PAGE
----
Pride

Pride can often be seen as a bad thing – as something to be avoided, to hide, as “going before fall”.  However, like most things in life there is another side to the story.

pride
Image courtesy of David Castillo Dominici at FreeDigitalPhotos.net

Pride in achievements, such as a job well done or an obstacle overcome, is one of the positive emotions identified in positive psychology.  These positive emotions can be much more fleeting and subtle than negative emotions – which is why more effort is needed to notice and embrace them.

While endless self-promotion may grate on those around us, constant putting down of the self and denying achievements can damage self-esteem (and can also grate on others!).  You can build self-esteem by recognising your strength and self-worth, by accepting and taking joy in what you have done that is good.

Building self-esteem is something we can only do for ourselves – we cannot rely on other people to build it for us, nor can we build it for others (although we can support others in developing their own self-esteem).  Do you hold yourself in high esteem?  How important are meeting your own needs and those of others?  Do you put yourself down a lot?  Humility does not mean making ourselves out to be worse than those around us – it simply means that we have a realistic view that we are not better than others, and have a realistic view of who we are and what we can do.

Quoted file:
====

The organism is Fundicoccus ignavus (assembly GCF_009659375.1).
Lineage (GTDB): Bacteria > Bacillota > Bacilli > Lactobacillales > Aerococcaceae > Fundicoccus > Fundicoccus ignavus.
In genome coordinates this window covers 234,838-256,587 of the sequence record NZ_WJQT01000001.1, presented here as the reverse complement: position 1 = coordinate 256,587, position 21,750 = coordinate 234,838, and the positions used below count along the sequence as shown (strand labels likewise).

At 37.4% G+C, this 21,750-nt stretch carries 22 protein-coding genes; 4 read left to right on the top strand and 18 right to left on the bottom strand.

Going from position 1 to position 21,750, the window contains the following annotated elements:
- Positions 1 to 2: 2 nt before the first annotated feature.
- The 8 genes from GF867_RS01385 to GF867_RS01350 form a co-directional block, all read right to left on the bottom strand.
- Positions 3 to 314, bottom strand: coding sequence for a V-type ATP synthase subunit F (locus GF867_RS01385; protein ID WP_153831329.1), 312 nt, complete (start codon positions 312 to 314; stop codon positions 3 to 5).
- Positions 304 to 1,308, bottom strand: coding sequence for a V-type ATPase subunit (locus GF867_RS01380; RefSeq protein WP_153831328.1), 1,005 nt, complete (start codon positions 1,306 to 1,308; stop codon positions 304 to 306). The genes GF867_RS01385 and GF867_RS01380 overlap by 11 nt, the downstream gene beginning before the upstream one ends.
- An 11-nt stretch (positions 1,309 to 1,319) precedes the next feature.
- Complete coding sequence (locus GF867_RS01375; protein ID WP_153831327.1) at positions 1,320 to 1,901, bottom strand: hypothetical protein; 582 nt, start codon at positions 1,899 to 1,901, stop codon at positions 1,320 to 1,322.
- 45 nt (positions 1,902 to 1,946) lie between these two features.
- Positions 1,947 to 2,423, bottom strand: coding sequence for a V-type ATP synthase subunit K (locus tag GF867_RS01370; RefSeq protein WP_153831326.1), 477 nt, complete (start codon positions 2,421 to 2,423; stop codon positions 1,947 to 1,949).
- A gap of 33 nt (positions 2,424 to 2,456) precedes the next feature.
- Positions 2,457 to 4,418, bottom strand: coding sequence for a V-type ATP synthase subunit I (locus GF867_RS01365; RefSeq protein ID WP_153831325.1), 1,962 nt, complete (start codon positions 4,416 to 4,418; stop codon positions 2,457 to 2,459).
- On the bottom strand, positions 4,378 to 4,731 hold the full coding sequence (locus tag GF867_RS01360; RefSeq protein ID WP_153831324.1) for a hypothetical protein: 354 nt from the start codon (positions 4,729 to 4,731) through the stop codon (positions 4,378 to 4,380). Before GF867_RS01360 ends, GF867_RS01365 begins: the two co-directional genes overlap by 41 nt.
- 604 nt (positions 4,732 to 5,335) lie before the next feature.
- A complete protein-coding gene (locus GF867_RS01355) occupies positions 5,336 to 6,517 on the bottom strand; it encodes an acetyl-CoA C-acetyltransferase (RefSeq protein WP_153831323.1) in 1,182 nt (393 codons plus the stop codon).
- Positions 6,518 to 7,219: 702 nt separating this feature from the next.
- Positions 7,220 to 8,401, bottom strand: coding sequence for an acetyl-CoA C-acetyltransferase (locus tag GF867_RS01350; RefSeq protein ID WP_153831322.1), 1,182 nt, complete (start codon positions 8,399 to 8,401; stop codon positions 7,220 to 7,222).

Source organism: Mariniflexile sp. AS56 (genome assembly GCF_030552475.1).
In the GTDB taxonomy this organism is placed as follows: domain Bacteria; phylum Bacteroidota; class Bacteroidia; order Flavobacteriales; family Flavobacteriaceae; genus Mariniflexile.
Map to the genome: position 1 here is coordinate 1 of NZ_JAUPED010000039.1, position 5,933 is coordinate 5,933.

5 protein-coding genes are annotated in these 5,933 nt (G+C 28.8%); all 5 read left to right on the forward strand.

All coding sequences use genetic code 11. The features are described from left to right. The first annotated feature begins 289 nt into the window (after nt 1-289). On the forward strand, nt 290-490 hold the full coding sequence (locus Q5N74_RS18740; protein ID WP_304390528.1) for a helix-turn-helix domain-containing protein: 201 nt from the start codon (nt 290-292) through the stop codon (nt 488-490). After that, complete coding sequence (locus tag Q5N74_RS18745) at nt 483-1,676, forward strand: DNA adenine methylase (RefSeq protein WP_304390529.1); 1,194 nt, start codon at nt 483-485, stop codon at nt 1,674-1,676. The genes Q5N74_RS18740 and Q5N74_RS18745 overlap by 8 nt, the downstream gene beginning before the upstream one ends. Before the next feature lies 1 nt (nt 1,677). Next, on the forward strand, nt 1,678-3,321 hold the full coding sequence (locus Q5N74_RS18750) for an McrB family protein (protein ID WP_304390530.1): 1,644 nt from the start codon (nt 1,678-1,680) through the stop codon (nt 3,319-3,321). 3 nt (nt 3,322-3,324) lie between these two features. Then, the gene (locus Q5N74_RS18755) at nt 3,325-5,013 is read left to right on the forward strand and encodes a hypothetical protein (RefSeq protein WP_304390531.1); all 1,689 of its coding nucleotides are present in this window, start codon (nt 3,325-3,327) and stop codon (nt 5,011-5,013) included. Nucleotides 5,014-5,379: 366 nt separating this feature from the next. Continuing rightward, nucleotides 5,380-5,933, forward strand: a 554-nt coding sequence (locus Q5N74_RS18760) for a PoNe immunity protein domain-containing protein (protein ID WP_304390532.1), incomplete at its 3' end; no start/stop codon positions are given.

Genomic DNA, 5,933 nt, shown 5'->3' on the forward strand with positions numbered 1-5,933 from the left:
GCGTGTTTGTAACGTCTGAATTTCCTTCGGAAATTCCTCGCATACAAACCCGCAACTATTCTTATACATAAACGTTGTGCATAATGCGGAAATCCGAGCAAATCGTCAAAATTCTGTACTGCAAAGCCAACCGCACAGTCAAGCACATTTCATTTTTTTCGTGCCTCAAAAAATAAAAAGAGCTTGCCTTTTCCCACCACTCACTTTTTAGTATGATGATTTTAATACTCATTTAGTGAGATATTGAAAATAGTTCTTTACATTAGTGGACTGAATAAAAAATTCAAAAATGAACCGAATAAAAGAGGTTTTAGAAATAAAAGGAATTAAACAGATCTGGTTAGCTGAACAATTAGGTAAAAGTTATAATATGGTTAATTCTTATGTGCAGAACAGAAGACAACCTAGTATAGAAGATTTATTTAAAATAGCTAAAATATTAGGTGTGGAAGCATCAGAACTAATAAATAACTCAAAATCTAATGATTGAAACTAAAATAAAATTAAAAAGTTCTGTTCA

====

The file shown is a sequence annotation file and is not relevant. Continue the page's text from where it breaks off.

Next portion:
What have you done today, this week, this month, this year, last year that you are proud of?  Think how you define things to be proud of – do you compare yourself to others?  Don’t!  All you can compare yourself to is yourself – are you better than you were yesterday, a week ago, a month ago?  There are no ‘small’ things unless you choose to define them that way.  Did you manage to finish a task?  Have you learned something new?  Did you get through the day, even when you felt you couldn’t?  Are you proud of your achievements?